$115 million initiative exploring the bugs that
exist in the human body, whether people all
share a core population of such organisms,
and how changes in microbial ecosystems
influence human health and disease. In 2009
NIH geneticist Julie Segre published a study
showing that physiologically comparable parts
of the body host similar microbial ecologies,
whereas contrasting areas- say sweaty underarms
and dry forearms-have drastically different
communities. "My scalp community is much
more similar to your scalp than to my own back.
That's because bacteria thrive in particular environments,"
Segre says. For instance, she notes,
the face is ideal for Propionibacterium acnes,
a bug that thrives on the oily, waxy remains of
dead cells. "People often associate P. acnes
with acne problems, but it also breaks down
oils into a natural moisturizer for the skin."
The notion that the human body is teeming
with hidden life may seem creepy, but our
resident microbes seem to be overwhelmingly
harmless. They educate the immune system and
outcompete and block potential pathogens.
For instance, Staphylococcus epidermidis,
which lives all over the skin, prevents deadly
staph strains from taking hold. "It's remarkable
how Americans are so focused on
sterilizing our exterior using antimicrobial
products," Segre says. "Bugs throughout the
body keep us healthy. We need to lose some of
that language of warfare."
A common microbe living on
human skin, Staphylococcus aureus,
is usually harmless but can lead to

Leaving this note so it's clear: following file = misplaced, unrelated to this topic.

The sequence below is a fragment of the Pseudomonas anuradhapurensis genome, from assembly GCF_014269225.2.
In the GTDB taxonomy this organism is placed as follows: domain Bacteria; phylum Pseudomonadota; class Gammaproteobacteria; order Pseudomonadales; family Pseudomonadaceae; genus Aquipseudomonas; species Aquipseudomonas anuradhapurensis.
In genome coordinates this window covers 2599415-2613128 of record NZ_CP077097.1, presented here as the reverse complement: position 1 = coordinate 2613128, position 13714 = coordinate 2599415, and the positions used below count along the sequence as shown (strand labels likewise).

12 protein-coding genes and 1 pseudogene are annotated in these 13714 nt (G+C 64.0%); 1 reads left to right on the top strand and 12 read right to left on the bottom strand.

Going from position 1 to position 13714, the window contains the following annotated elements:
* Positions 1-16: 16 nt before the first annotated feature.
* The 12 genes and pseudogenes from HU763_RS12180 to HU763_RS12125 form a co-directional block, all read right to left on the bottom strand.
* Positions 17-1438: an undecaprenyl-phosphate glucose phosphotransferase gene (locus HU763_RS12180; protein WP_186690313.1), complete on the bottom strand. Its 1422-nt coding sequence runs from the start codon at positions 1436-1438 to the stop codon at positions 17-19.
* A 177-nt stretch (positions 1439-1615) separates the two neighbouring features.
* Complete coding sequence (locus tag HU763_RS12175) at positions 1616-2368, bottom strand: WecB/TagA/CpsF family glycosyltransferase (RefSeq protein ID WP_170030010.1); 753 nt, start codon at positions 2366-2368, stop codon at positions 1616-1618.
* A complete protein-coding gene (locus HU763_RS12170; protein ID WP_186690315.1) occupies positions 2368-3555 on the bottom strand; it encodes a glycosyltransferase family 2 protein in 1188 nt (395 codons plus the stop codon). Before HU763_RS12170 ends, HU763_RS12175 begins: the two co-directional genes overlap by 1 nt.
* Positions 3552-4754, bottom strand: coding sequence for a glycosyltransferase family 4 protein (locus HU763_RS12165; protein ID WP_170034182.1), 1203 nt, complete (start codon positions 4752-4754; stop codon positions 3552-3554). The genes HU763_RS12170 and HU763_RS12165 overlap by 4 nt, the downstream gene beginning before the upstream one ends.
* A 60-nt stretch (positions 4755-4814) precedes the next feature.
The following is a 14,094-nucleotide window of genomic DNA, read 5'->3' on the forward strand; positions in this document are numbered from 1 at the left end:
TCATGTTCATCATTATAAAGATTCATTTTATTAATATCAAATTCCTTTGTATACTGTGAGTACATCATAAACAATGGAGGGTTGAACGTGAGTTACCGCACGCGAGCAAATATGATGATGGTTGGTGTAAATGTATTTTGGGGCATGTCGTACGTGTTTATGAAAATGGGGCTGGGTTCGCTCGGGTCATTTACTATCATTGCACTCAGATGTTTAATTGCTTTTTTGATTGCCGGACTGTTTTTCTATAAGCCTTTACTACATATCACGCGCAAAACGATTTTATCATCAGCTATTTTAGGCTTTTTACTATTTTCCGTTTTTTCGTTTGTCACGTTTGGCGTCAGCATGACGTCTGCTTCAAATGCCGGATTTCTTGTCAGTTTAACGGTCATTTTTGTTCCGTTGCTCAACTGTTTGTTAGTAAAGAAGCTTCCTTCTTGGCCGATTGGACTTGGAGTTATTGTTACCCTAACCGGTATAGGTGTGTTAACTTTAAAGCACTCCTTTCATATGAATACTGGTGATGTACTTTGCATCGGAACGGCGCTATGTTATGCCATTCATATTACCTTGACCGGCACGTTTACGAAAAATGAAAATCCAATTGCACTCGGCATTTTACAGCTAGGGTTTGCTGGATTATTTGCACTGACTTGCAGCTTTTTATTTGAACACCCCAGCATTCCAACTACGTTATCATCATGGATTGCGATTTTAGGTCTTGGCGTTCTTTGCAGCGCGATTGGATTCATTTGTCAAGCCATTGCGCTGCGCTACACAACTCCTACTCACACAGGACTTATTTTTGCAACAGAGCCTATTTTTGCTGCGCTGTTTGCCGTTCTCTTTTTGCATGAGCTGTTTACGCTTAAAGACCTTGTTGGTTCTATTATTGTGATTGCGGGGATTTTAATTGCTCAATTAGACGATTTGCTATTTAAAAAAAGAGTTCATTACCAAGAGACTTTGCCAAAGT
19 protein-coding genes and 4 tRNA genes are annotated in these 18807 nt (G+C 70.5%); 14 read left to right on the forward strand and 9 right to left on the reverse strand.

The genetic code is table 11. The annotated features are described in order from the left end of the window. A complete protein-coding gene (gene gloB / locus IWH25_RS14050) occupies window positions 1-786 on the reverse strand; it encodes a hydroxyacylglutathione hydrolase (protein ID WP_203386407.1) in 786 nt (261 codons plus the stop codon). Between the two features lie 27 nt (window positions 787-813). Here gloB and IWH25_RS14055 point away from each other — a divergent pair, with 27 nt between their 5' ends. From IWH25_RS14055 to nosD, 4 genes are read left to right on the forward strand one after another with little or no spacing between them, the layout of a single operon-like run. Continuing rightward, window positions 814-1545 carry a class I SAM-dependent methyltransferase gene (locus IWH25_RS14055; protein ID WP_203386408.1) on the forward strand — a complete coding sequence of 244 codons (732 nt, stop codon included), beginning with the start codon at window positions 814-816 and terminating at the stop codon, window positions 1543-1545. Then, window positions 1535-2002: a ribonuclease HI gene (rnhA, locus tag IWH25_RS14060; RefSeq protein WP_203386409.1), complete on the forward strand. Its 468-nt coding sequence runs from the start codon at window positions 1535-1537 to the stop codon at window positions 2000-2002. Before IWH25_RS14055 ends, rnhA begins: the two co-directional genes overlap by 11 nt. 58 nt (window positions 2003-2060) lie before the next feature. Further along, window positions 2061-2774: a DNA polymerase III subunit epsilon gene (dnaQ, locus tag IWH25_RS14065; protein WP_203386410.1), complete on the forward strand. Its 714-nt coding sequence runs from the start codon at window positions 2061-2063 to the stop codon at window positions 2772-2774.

death in premature babies. Antibiotics have long been the first
option in fighting these dangerous microbes, but many researchers
are troubled by modern medicine's heavy reliance on them.
After all, many pathogens found within the human microbiome
are harmless or even beneficial. "There is Staphylococcus and
E. coli in all of us, but they don't always cause problems:· Jackson
says. "It's the balance that is important. A more normal population
of microbes in the gut can offset the bad players."
The Preemie Microbiome Project is an important step in
understanding how we achieve a healthy, balanced rnicrobiome
in the first place. Researchers know that infants acquire about
100 species of microbes in the birth canal, and others come from
the mother's skin after birth. As a child's contacts increase, some
microbes are added from the doctor, the nurses, the proud dad,
the doting relatives, and the curious family pets. By the time a
baby is 6 months old, he or she has some 700 species of micro·
flora, and by the end of the third year, each child has a microbial
community as unique as a fingerprint.